Another problem lawyers can face is conflicts of interest with regard to clients of their firms. Working with a discretionary manager helped me avoid these issues. It would have been very difficult for me to invest directly in shares while I was a practicing lawyer: magic circle firms are likely to be advising a high proportion of Europe’s biggest companies in one capacity or another. A wealth manager takes away this headache. Looking back, and thinking about how senior lawyers tend to prioritise their firms and their clients, I’d say there’s a real risk of overlooking their own finances and futures. Better planning is so important – and the earlier you can start, the better.

What to expect from a world-class wealth manager

A good wealth manager will understand the challenges that successful lawyers and other professionals are likely to face over the course of their career. It will understand compensation structures that are similar to yours, if not identical, and the chances are it will have worked with some of your colleagues.

It may also have arrangements in place enabling it to liaise directly with your firm’s compliance department.

In terms of technology and reporting, you should expect excellent and easy access to your portfolio. You should be able to track performance, but you’d also expect excellent reporting for the purposes of tax returns and compliance.

Your career may involve spending time in different offices around the world. The best firms are likely to be those with offices in multiple jurisdictions, including the ability to provide services to US persons moving outside the US, or those people whose work entails periods of US residence.

This article is issued by Cazenove Capital which is part of the Schroders Group and a trading name of Schroder & Co. Limited, 1 London Wall Place, London EC2Y 5AU. Authorised by the Prudential Regulation Authority and regulated by the Financial Conduct Authority and the Prudential Regulation Authority.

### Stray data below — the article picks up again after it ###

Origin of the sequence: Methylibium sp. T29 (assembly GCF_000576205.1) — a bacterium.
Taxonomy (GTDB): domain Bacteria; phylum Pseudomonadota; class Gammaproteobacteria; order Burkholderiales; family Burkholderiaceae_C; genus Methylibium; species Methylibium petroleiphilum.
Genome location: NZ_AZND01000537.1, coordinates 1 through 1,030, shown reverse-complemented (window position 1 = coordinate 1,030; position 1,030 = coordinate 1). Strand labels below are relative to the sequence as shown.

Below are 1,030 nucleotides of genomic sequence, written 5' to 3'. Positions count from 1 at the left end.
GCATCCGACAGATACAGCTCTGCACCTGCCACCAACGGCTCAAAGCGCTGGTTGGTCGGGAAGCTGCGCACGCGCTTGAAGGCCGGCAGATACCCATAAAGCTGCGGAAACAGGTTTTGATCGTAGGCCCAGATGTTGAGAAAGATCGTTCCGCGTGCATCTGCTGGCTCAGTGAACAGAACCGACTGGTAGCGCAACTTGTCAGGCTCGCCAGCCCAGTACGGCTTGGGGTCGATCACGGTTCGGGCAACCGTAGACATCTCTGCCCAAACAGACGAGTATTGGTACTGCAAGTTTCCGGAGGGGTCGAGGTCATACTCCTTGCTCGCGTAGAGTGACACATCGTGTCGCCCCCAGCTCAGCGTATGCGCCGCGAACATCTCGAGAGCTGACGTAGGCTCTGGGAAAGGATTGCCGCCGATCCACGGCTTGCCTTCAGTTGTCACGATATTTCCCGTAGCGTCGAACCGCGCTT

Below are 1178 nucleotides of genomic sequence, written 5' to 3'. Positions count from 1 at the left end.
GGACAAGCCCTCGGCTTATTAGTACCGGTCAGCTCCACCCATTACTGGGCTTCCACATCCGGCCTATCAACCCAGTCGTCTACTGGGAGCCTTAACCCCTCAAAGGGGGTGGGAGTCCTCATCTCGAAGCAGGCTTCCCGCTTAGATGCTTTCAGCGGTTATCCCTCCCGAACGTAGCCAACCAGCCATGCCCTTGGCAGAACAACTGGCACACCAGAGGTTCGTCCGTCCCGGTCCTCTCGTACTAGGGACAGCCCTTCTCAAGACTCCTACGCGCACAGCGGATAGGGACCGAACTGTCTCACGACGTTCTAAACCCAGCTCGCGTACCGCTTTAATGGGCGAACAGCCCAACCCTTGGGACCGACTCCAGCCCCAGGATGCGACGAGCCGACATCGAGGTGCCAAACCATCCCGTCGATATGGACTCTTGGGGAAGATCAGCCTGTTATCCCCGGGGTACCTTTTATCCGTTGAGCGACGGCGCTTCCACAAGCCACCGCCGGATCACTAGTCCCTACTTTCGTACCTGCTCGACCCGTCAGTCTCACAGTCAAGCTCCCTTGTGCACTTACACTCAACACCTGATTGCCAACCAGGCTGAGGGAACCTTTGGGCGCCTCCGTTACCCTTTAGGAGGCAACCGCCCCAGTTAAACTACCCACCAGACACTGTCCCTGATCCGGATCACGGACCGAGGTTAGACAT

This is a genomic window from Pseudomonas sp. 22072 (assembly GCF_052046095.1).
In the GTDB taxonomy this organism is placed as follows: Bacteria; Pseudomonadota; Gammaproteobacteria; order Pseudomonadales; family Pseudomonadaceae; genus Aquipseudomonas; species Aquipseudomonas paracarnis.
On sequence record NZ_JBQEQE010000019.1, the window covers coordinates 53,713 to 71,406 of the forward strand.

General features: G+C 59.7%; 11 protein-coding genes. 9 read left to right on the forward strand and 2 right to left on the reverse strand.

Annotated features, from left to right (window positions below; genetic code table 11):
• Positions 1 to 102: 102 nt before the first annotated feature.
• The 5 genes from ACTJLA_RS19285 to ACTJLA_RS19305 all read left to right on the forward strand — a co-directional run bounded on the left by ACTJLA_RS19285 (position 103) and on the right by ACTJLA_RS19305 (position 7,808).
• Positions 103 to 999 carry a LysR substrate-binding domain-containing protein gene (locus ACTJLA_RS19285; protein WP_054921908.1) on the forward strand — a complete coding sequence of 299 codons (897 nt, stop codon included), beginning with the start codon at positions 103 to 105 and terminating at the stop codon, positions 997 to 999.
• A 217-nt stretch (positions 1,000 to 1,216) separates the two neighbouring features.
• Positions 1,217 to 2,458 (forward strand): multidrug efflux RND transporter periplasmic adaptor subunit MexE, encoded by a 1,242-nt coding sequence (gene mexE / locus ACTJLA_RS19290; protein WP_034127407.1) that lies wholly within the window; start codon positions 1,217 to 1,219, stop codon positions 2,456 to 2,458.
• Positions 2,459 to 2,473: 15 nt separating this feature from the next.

Nothing in this document should be deemed to constitute the provision of financial, investment or other professional advice in any way. Past performance is not a guide to future performance. The value of an investment and the income from it may go down as well as up and investors may not get back the amount originally invested.

This document may include forward-looking statements that are based upon our current opinions, expectations and projections. We undertake no obligation to update or revise any forward-looking statements. Actual results could differ materially from those anticipated in the forward-looking statements.

All data contained within this document is sourced from Cazenove Capital unless otherwise stated.


Nick Paisner
Head of Editorial


The value of your investments and the income received from them can fall as well as rise. You may not get back the amount you invested.